OPINION: Breeding worth (BW) was introduced decades ago and has served farmers well as a breeding guide – or has…
This is the message from Steve Green, who has stepped down from the board of New Zealand Winegrowers after six years as its chairman.
“I’m pretty confident the industry is headed to good things in the future,” he says.
In 2008 the global financial crisis coincided with a big wine vintage across all major New Zealand wine regions. Ten years on prices are gradually restoring, while the wine industry has more focus on quality production rather than being supply-driven.
Amongst other NZW milestones during Green’s time on the board were; increased focus on biosecurity, and the restructuring of industry groups into the new NZW corporation (amalgamating the NZ Wine Institute and NZ Grapegrowers Council).
“It’s absolutely unique in the world to have an organisation that does that… representing and advocating for the interests of its entire grape and wine industry. We have a good working relationship between the three components - small wineries, larger wineries and growers. And the fact that I’m being succeeded by a grape grower as head of the wine industry – that’s fantastic.”
Having exchanged lake vistas from their Bannockburn Central Otago home for views over.the Nelson Bays where they are overseeing the building of their new home, Green, and his wife Barbara Robertson-Green are finding that “retirement” doesn’t mean a slackening in the pace of life but more a change in direction. Their wine journey started in 1994 when they first planted vines on a rabbit-infested block of land on the shores of the yet to be filled Lake Dunstan. They were living in Dunedin at the time when just a handful of vineyards were being planted around Bannockburn and the Cromwell basin in Central Otago.
The Green’s knowledge was academic, with some practical experience as enthusiastic consumers. They loved Pinot Noir and were impressed with the efforts of pioneers Alan Brady and Rolf Mills in the early 1990s.
“We’d always been interested in wine, and then we saw there was an opportunity for us to be part of a young industry and move away from our corporate roles,” said Green.
They founded Carrick Wines, making the first two vintages under the Mt Difficulty label which they helped set up as a joint venture. From 2000 Carrick began making wine under its own label, initially at Gibbston Valley Wines, then from their own winery at Bannockburn.
They took in equity partners when the winery and restaurant/tasting room were built, which was an important step in development of the Carrick brand. As was the transition through to organic production from 2008 and three years later, full organic certification. “It changed the way we did things and the way we viewed our production practices.”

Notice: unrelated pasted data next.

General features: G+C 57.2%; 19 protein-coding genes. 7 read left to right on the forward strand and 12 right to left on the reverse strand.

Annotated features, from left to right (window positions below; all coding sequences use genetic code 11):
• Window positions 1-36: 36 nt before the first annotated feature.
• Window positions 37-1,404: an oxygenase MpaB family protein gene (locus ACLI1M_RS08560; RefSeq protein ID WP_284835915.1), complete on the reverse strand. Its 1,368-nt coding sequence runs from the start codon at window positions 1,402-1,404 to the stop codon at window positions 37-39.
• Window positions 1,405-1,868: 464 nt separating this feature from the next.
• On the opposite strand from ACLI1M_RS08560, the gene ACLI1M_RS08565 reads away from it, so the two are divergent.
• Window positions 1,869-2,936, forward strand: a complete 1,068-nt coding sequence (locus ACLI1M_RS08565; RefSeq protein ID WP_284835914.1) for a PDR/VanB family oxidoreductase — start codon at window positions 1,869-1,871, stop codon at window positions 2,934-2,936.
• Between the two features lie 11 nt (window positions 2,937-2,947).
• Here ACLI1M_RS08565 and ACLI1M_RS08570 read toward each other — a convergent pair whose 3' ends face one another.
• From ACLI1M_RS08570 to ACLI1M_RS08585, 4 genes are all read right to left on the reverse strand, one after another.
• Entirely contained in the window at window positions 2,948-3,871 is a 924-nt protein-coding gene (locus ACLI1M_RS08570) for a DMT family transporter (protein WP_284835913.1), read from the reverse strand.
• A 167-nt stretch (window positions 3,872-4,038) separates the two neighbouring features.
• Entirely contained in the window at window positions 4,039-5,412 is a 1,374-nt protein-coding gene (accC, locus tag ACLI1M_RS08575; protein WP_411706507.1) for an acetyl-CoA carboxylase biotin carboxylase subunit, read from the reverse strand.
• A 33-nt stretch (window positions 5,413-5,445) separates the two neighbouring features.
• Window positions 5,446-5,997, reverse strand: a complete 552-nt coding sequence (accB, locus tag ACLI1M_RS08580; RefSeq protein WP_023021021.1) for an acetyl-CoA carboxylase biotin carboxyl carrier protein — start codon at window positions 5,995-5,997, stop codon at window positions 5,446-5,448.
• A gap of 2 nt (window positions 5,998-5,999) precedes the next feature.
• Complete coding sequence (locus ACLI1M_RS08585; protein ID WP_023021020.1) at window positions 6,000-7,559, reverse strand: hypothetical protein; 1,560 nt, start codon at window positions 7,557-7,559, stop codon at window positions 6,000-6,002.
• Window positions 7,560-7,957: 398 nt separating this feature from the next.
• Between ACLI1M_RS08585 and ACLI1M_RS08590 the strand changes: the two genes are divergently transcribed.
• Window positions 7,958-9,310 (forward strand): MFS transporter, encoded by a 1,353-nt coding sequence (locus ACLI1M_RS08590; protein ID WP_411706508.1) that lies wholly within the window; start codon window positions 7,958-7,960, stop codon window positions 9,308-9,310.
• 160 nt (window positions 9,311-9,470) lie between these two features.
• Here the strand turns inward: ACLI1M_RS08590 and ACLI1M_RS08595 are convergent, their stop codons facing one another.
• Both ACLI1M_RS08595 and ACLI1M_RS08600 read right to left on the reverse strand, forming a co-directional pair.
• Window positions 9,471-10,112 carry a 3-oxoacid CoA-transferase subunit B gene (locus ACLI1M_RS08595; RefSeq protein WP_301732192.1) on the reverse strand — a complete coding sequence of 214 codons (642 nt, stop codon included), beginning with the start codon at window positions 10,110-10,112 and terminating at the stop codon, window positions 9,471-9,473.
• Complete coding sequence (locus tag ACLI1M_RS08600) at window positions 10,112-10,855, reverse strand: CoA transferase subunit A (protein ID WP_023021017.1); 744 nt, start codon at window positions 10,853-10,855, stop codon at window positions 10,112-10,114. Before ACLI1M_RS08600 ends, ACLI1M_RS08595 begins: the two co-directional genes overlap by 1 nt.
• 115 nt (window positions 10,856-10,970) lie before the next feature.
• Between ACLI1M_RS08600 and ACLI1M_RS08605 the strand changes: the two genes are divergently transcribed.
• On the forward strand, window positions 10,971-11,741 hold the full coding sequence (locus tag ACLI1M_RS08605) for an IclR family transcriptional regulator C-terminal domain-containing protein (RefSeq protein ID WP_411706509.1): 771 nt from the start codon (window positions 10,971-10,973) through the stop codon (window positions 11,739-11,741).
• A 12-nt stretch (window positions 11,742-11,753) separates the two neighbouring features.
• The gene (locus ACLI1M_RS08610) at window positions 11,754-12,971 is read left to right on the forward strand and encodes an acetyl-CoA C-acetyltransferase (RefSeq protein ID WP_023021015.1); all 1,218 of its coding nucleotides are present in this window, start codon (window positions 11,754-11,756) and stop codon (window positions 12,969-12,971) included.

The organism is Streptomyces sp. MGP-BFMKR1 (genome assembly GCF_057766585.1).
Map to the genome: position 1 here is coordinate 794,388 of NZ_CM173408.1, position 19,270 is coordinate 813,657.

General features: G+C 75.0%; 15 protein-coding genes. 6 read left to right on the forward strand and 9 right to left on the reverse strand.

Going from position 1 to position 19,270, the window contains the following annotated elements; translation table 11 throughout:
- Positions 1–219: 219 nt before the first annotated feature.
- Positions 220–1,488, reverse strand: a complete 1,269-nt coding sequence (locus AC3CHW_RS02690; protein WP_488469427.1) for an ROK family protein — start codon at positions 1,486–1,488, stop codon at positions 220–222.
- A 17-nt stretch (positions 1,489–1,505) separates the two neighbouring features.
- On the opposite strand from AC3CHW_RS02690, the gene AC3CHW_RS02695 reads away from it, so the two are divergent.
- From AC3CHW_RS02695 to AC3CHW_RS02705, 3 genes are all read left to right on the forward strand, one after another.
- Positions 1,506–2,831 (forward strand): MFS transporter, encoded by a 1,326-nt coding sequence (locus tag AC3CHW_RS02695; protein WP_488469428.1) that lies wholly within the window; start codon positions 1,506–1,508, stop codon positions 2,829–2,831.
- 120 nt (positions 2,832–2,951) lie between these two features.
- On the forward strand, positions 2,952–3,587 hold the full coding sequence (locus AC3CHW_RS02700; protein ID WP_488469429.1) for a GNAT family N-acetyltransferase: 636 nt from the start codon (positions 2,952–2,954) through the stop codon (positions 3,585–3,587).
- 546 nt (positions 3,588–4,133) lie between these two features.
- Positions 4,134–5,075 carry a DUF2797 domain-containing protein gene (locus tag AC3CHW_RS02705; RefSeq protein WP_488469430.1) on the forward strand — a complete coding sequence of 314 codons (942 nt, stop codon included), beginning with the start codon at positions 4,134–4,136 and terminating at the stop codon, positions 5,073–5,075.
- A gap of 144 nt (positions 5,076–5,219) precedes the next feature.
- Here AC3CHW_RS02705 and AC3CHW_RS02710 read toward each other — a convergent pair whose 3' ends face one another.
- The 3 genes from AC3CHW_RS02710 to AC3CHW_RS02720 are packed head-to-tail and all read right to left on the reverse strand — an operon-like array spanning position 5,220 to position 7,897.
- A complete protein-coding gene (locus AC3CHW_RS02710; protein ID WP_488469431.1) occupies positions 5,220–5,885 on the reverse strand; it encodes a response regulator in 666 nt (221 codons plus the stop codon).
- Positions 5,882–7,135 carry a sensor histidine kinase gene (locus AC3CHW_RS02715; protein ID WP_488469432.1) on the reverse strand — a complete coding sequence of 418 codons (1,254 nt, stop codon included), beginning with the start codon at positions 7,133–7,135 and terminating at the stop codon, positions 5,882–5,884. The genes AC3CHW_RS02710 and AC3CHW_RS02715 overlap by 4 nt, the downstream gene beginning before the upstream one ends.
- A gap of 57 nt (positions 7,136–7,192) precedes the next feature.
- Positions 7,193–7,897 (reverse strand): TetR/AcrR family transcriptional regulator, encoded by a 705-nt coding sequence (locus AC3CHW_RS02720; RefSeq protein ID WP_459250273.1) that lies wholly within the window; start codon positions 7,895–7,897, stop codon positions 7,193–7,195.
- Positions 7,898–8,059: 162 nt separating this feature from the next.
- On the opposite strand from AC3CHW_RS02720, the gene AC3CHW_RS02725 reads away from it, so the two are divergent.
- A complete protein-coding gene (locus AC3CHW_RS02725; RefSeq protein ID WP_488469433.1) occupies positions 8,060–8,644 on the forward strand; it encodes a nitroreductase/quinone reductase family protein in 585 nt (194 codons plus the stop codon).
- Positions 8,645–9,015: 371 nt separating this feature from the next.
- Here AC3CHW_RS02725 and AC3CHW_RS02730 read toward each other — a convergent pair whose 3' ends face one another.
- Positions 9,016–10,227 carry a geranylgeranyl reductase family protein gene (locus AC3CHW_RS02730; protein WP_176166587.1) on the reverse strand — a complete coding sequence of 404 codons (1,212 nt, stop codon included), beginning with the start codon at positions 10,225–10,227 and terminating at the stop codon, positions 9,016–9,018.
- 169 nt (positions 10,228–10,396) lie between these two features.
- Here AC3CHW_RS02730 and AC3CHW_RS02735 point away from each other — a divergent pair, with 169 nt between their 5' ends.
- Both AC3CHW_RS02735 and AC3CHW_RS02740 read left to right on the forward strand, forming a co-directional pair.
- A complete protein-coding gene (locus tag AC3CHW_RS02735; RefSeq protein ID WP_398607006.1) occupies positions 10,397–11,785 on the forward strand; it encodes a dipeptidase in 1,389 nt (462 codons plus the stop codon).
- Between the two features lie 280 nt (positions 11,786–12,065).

As well as a clear focus on Pinot Noir, Carrick was one of the foremost Chardonnay producers in the region. The range was added to and refined over time, with three Rieslings, a Pinot Gris, and a Sauvignon Blanc with barrel fermentation adding texture and complexity.
“We always had a clear focus that it was the vineyard that created the wine. The wine styles reflected the vineyard in their structure and longevity.”
As well as having a strong market presence across New Zealand, from early on Carrick focussed on establishing export markets, and Green could see strength in a collaborative marketing approach with other local growers. After he’d spent three years in the chair of the Central Otago Winegrowers Association, he became chairman of Central Otago Pinot Noir Limited (COPNL), the association’s marketing arm.
The joint marketing approach is perhaps unique to Central Otago, and it established the region as one of two or three serious Pinot Noir regions outside of Burgundy. “I don’t think that, without the collaborative approach between wineries at the time – they would have been as successful as they are now,” said Robertson-Green. “It put Central Otago ahead of their own brand.”
In 2016 the Greens were approached by Chinese-New Zealander, Elizabeth Zhong, of Kennedy Point Vineyards on Waiheke with an offer to buy Carrick.
The timing was good as the equity partners had retired and they were starting to think about succession planning. “At some stage you realise you can’t keep working in the same job forever.” Green remained CEO at Carrick until his move to Nelson earlier this year.
He remains a director of Felton Road Wines, chairman of the water infrastructure company for McArthur Ridges Wine Estates, and trustee of the Central Otago Pinot Noir Charitable Trust.